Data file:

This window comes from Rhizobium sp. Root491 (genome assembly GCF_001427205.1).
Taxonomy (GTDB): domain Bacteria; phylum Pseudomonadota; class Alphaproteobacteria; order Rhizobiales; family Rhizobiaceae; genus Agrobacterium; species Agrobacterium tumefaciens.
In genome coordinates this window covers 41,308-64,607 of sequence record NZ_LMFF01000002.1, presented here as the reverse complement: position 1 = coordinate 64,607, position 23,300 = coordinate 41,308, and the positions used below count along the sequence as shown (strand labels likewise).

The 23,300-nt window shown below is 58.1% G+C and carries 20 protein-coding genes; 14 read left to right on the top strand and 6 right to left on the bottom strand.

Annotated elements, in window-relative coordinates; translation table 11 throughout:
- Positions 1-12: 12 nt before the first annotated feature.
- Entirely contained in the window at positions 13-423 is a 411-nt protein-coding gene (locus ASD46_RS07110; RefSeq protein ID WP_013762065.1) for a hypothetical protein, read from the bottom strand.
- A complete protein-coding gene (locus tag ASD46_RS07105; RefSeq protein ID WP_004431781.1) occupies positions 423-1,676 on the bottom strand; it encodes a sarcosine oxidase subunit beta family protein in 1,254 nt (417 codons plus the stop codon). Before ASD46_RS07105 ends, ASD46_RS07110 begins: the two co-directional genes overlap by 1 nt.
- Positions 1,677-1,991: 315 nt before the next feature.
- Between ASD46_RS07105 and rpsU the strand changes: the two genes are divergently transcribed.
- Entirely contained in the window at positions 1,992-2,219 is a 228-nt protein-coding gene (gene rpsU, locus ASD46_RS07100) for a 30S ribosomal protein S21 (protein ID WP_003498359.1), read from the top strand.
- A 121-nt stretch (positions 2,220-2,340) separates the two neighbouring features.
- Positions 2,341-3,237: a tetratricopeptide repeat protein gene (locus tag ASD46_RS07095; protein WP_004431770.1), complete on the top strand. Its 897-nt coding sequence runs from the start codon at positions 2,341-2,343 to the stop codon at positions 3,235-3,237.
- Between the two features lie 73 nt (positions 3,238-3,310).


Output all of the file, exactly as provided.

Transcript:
This window comes from Rhizobium sp. Root491 (genome assembly GCF_001427205.1).
Taxonomy (GTDB): domain Bacteria; phylum Pseudomonadota; class Alphaproteobacteria; order Rhizobiales; family Rhizobiaceae; genus Agrobacterium; species Agrobacterium tumefaciens.
In genome coordinates this window covers 41,308-64,607 of sequence record NZ_LMFF01000002.1, presented here as the reverse complement: position 1 = coordinate 64,607, position 23,300 = coordinate 41,308, and the positions used below count along the sequence as shown (strand labels likewise).

The 23,300-nt window shown below is 58.1% G+C and carries 20 protein-coding genes; 14 read left to right on the top strand and 6 right to left on the bottom strand.

Annotated elements, in window-relative coordinates; translation table 11 throughout:
- Positions 1-12: 12 nt before the first annotated feature.
- Entirely contained in the window at positions 13-423 is a 411-nt protein-coding gene (locus ASD46_RS07110; RefSeq protein ID WP_013762065.1) for a hypothetical protein, read from the bottom strand.
- A complete protein-coding gene (locus tag ASD46_RS07105; RefSeq protein ID WP_004431781.1) occupies positions 423-1,676 on the bottom strand; it encodes a sarcosine oxidase subunit beta family protein in 1,254 nt (417 codons plus the stop codon). Before ASD46_RS07105 ends, ASD46_RS07110 begins: the two co-directional genes overlap by 1 nt.
- Positions 1,677-1,991: 315 nt before the next feature.
- Between ASD46_RS07105 and rpsU the strand changes: the two genes are divergently transcribed.
- Entirely contained in the window at positions 1,992-2,219 is a 228-nt protein-coding gene (gene rpsU, locus ASD46_RS07100) for a 30S ribosomal protein S21 (protein ID WP_003498359.1), read from the top strand.
- A 121-nt stretch (positions 2,220-2,340) separates the two neighbouring features.
- Positions 2,341-3,237: a tetratricopeptide repeat protein gene (locus tag ASD46_RS07095; protein WP_004431770.1), complete on the top strand. Its 897-nt coding sequence runs from the start codon at positions 2,341-2,343 to the stop codon at positions 3,235-3,237.
- Between the two features lie 73 nt (positions 3,238-3,310).